**How will prizes be awarded?**

A total of ~400 individuals have signed up to the contest. Assuming some typical dropout, our prediction is that there will be about 200 competitors.

The minimal allocated rewards will be $6,000, calculated as an expected reward of $30 per participant.

If there will be more than 200 participants, the allocated awards will increase, up until a maximum of $12,000 and a maximum of 400 participants.

Below, we describe how prizes will be allocated (the numbers below refer to the likely scenario of 200 participants).

For each question, we will calculate each participant’s Brier Accuracy and Categorical Accuracy scores. Furthermore, for 10 of the 14 questions, participants will be required to write a short explanation of their rationale for the prediction, and will receive a score based on the quality of their reasoning.

Brier Accuracy

The Brier score is the squared error between your forecast and reality. To calculate the Brier score, your probability judgment is first transformed to a scale from 0 to 1. In this calculation, 1 represents a situation where the event occurred, and 0 represents a situation where the event did not occur. If you provided the prediction that the event will occur with probability 0.8, and the event did occur, then your Brier score is given by (1-0.8)2+(0-0.2)2 =0.08. On the other hand, if you predicted that the probability that the event will occur is 0.4, and then event occurred, then your Brier score is (1-0.4)2+(0-0.4)2=0.52. The farther your prediction from reality, the higher your squared error. Therefore, lower Brier scores represent higher accuracy.

Brier scores will be standardized per question. Overall Brier Accuracy per participant will be calculated as the average of all 14 standardized Brier scores.

Categorical accuracy

The Category Accuracy score will not take into account the exact probability you assigned to events, just the directionality of the prediction.

For example, if you chose a probability of 51-100 that it will rain, and it indeed rained, you will receive one point; If you chose a probability of 0-49% of rain, and it rained, you will lose 1 point; if you chose 50% it means that you will not win or lose points on this question. Thus, the range for this accuracy measure across all 14 questions is -14 to 14.

Reasoning quality

The quality of reasoning will be assessed by external participants who will rate your arguments. A well-reasoned argument is defined as one where the conclusion is derived from the premises. In this context, you will be asked to explain how your prediction results from the factors you took into consideration.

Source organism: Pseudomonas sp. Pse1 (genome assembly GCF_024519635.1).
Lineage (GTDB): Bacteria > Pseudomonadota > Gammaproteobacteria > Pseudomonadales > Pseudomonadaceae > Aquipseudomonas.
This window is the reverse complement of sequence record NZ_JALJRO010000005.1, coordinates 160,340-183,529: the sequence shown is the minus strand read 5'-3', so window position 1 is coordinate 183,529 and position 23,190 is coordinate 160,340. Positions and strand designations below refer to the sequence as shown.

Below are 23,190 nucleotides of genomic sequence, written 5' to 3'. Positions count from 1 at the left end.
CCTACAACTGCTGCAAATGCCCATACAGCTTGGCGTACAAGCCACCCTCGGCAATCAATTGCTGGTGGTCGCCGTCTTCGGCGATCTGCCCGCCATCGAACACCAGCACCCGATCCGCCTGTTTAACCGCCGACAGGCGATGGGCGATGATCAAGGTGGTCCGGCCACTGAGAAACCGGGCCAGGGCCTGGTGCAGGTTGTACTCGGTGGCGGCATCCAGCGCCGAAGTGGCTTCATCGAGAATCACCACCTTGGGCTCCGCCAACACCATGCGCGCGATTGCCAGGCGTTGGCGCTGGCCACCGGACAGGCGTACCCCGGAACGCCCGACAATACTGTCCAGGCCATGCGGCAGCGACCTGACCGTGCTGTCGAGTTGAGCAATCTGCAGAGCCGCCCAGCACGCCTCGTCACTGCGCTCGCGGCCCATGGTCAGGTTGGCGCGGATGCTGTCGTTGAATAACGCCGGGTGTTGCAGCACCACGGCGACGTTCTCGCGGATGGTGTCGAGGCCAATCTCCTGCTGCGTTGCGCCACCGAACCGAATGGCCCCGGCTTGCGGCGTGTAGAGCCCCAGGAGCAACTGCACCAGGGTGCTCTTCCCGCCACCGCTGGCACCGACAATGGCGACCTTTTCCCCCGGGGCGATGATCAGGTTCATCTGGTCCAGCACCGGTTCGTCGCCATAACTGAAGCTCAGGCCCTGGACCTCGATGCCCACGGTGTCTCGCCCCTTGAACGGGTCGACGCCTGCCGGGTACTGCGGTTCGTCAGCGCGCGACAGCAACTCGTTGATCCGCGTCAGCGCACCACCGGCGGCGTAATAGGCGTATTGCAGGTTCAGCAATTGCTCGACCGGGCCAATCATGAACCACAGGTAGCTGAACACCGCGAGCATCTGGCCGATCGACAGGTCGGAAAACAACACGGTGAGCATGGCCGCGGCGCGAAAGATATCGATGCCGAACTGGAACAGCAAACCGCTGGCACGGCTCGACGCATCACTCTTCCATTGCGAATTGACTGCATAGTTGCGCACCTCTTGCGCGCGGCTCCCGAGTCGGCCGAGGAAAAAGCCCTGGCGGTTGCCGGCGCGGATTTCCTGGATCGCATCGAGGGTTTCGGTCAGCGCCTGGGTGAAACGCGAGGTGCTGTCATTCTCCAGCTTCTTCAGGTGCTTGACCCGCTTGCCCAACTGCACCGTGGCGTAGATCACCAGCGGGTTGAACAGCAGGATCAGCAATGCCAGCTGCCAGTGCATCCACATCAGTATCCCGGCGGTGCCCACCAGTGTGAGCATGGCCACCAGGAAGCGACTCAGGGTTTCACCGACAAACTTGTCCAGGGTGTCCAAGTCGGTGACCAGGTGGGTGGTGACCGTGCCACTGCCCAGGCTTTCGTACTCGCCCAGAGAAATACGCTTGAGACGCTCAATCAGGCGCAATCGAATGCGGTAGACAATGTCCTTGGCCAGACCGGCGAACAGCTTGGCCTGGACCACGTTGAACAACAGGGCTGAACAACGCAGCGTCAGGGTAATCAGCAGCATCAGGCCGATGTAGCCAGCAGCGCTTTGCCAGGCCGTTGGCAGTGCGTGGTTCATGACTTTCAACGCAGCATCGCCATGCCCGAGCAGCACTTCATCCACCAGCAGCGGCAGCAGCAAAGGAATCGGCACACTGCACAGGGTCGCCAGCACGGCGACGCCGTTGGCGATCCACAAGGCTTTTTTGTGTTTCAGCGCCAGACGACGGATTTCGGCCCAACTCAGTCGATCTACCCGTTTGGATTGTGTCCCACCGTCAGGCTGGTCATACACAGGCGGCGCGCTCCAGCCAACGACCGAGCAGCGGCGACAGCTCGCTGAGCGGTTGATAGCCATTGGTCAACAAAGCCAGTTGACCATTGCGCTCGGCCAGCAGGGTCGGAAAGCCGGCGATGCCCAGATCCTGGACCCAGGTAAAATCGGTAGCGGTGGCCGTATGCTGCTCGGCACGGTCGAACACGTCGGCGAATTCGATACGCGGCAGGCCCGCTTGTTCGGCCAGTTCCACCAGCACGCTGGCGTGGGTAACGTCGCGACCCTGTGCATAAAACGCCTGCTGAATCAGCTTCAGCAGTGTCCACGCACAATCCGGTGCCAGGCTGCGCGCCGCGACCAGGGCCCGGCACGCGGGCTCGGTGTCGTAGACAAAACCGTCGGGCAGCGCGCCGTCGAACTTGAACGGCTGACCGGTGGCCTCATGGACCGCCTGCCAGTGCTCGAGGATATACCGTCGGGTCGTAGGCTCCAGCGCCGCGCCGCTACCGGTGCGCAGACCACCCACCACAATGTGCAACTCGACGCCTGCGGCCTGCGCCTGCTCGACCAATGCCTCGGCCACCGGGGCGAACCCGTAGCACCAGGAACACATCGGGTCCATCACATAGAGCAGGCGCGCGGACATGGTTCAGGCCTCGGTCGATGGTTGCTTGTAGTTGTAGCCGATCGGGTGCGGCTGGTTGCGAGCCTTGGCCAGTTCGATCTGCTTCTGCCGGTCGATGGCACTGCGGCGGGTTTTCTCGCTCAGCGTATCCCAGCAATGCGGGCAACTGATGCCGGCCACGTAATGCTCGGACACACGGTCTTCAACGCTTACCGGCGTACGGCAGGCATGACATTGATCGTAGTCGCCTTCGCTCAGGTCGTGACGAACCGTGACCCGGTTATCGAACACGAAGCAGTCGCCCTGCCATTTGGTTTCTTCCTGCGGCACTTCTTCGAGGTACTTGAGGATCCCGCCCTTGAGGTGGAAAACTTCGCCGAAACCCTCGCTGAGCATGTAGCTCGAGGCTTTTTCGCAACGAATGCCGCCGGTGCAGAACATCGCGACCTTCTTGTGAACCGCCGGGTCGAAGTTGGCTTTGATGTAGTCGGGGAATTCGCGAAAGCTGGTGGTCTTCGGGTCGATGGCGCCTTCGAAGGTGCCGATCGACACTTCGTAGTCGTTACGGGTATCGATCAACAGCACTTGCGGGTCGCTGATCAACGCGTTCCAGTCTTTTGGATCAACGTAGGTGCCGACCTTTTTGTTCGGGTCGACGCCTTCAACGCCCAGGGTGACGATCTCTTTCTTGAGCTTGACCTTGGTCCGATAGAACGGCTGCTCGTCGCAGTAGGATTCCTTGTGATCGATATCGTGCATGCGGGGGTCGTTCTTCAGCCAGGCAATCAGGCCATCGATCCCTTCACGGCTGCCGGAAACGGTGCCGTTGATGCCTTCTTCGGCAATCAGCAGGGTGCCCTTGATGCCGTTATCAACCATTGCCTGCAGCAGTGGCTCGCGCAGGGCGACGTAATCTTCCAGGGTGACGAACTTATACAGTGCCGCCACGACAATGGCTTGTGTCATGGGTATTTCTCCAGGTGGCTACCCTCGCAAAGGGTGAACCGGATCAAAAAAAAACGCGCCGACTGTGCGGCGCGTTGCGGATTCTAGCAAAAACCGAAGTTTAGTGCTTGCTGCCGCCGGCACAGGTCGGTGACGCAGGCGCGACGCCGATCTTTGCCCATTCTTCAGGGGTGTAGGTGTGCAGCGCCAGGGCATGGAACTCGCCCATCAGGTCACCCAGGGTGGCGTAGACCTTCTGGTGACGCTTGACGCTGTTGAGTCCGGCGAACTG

Each of your 10 arguments will be assessed by 3 external reviewers. The argument score per question will be the average of these three reviews. The overall score per participant will be calculated as the average of all 10 argument scores (30 external reviews per forecaster).

Prizes allocation

The main measure for allocating rewards will be based on Brier accuracy, but we will also reward participants based on categorical accuracy and their reasoning.

There will be five rewards:

1. The top 20% of participants in terms of the Brier accuracy will enter a lottery for a grand prize of $1,000 and two prizes of $500. The odds of winning this lottery will be directly proportional to their Brier Accuracy (the better, i.e. lower, your Brier score, the higher chances you have of winning the prizes). Specifically, each participant will receive ((1-Brier)^20) X 1000 "tickets", and three winning tickets will be selected (one for 1,000$ and two for 500$ each). Assuming 250 participants, 50 will enter the lottery, with the chances of the player in the 99th percentile about ten times those of the one in the 80th percentile

In cases of a tie, the tie-breaker will be based on the final completion time of all 14 questions (i.e., earlier completion entails a better position).

2. Additionally, the top 5% of participants in terms of Brier accuracy will share a reward of $1,000 (i.e., at least $100 per participant).

3. Additionally, the participant with the highest Categorical Accuracy will be awarded $1,000 USD. If there are several participants with the same score, again, the winner will be the one who was the earliest to complete all of the questions.

4. Additionally, for each one of 10 questions where you will be asked to explain your reasoning, a single 100$ prize will be given to the best reasoned argument. Again, ties will be decided based upon completion time.

5. Finally, one participant will be given a 1,000$ prize for overall best-reasoned responses. Again, ties will be decided based upon completion time.

This reward structure ensures that the best strategy for winning is simply to reflect your beliefs about the likelihood of events.

The maximal prizes that could be won by a single participant are: $2,000 for best-reasoned responses + $1,000 based on categorical accuracy + $100 for being in the top 5% + $1,000 for winning the probabilistic lottery. Namely, a potential total of $4,100.

Participants will also be informed of their exact rankings in the contest.

The prizes and rankings will be sent in April, 2021.

We attempted to make resolution criteria as unambiguous as possible, however, as is always the case, we may have missed some unexpected occurrence (e.g., a meteor wiping out half the planet) that will make the resolution criteria a judgement call or that will cause us to delete one of the questions. We will not be able to have some sort of an appeals process. All we can do is assure you that we (the research team, Mr. Yhonatan Shemesh, Ms. Hilla Shinitzki, Prof. David Leiser, Dr. Michael Gilead) will consult at least three independent individuals, blind to our hypotheses and to the identity of participants, to make a judgement call in these contested cases. In such cases, we reserve the right to decide on resolution.